Compare the cost of H-2A vs. domestic workers
While the availability of labor may influence a farmer’s decision to pursue temporary H-2A workers, that labor doesn’t necessarily come cheap. As Michael explains, farmers are required to pay an H-2A worker either their state’s minimum wage or the Adverse Effect Wage Rate (AEWR) if it’s higher. In addition, the farmer has to provide transportation, meals and housing, and cover any costs related to the worker’s visa.
The intent behind the AEWR is to ensure that H-2A employment doesn’t negatively impact domestic farmworkers by lowering the average wage. Per the U.S. Department of Labor (USDL), for FY2020 the AEWR ranged from $11.71 (in Alabama, Georgia, Florida and South Carolina) to $15.83 (in Oregon and Washington). Warns Michael, if current trends continue, the AEWR will increase by more than 50% between 2015 and 2025.
“With many states talking about paying folks a ‘living wage,’ the H-2A program may seem more appealing at first, but dig deeper,” he adds. “If you hire an H-2A worker, you could be at $14.99 an hour plus housing, meals, transportation and visa costs.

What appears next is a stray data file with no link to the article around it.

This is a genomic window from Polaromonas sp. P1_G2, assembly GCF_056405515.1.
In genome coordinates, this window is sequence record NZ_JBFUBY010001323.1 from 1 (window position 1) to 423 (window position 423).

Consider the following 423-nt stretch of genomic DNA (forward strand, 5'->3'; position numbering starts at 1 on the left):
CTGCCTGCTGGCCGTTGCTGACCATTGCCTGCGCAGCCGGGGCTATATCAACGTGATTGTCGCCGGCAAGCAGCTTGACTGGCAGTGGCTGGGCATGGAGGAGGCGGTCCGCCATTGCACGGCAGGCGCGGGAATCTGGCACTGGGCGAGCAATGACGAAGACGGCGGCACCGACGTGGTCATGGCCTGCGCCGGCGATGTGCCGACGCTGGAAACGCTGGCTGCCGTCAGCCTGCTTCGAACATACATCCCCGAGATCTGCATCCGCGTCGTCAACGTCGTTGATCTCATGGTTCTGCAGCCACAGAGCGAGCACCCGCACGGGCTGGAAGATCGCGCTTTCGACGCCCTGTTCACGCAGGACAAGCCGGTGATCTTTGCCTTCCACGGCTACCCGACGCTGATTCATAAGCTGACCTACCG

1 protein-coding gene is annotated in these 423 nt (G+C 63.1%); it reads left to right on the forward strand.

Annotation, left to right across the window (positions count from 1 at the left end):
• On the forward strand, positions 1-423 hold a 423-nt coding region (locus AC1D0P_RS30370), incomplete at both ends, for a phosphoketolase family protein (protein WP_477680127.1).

“We need to get the USDL to change course on the AEWR to where labor costs are sustainable,” concludes Michael. “If a farmer or rancher can’t make a profit every now and again, the operation is not sustainable, and wages are a key determinant in that.”
Plan for the H-2A hurdles
If you decide to pursue H-2A, know that you need to plan well in advance. “First, you have to prove you can’t find domestic workers. Once your petition gets through the USDL, then you’ll need to work with the U.S. Citizenship and Immigration Services (USCIS) to attain the visas, and find help recruiting the foreign workers. The process can take several months,” he says.
Despite all the cross-border restrictions due to COVID-19, the current administration has been working with the agricultural community to ensure access to the H-2A workforce. He offers the example of South Africa. “While the South African government shut down all flights going in and out of the country, they agreed to allow charter flights to bring South African workers to harvest crops in the Midwest and South — but not at a small price. Each plane ticket from South Africa was $1,700.”